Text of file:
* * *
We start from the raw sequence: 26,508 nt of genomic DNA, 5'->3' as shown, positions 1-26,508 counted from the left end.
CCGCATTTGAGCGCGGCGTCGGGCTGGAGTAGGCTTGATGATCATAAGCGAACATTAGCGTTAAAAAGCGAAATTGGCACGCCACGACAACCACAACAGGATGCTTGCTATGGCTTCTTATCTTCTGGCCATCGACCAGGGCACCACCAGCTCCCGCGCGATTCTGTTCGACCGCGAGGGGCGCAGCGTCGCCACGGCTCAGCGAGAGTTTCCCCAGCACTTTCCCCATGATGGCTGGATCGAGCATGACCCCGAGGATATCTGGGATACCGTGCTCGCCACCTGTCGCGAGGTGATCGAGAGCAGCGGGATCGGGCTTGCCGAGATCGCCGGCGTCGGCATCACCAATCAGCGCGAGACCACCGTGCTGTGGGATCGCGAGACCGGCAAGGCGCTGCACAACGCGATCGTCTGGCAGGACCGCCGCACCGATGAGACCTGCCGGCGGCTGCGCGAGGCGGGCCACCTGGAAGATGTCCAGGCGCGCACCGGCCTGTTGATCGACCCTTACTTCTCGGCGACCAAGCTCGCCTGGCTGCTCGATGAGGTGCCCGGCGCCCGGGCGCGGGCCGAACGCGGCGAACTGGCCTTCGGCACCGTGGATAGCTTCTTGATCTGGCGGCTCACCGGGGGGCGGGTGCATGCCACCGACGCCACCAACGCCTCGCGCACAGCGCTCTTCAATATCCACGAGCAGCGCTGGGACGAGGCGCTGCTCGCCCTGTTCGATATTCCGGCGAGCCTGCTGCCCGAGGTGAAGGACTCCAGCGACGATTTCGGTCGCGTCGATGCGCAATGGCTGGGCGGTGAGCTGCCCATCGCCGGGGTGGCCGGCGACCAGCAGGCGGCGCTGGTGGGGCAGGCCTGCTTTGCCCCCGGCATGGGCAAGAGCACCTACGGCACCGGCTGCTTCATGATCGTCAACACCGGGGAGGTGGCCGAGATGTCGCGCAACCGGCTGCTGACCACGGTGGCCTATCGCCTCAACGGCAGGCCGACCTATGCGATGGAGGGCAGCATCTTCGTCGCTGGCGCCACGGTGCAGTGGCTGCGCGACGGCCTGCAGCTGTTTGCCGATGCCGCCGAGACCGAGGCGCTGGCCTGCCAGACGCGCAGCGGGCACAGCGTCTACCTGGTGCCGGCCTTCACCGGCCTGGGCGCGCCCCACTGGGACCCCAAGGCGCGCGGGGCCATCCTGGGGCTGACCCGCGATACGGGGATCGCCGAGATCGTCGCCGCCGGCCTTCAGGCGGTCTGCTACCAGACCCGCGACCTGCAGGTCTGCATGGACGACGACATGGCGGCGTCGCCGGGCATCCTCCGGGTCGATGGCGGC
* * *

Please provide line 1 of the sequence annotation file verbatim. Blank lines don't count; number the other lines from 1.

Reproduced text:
We start from the raw sequence: 26,508 nt of genomic DNA, 5'->3' as shown, positions 1-26,508 counted from the left end.